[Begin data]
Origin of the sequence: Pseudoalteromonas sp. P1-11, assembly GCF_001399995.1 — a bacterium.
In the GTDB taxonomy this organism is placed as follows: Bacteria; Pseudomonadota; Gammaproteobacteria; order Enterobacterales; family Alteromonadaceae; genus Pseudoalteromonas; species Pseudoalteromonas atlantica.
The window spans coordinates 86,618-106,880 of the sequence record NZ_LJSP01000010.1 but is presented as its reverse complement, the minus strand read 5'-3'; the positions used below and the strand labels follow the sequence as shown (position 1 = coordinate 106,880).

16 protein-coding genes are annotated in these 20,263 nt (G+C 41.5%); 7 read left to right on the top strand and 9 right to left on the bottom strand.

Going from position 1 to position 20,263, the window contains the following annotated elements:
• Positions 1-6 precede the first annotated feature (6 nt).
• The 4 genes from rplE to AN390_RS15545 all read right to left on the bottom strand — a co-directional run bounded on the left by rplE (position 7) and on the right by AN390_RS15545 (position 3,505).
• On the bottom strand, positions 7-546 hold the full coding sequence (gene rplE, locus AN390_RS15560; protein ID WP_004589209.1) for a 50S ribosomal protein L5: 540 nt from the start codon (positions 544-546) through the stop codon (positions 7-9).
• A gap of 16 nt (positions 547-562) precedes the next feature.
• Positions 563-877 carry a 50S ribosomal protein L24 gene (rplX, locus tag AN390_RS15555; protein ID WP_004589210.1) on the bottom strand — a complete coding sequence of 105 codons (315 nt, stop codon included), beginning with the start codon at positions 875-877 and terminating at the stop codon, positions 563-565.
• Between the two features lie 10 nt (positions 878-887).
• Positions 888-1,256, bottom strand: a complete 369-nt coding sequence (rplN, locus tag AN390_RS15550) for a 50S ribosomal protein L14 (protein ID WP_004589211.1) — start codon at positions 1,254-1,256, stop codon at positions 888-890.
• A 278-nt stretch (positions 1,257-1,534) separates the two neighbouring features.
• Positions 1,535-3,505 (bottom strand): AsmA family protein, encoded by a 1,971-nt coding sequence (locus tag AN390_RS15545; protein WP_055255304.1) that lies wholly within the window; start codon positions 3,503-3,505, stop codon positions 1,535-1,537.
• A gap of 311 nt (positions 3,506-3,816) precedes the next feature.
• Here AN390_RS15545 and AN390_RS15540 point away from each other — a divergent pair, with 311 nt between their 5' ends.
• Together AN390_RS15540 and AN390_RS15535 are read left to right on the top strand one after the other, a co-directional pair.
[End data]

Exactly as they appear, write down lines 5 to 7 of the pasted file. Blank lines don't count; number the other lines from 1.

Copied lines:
Going from position 1 to position 20,263, the window contains the following annotated elements:
• Positions 1-6 precede the first annotated feature (6 nt).
• The 4 genes from rplE to AN390_RS15545 all read right to left on the bottom strand — a co-directional run bounded on the left by rplE (position 7) and on the right by AN390_RS15545 (position 3,505).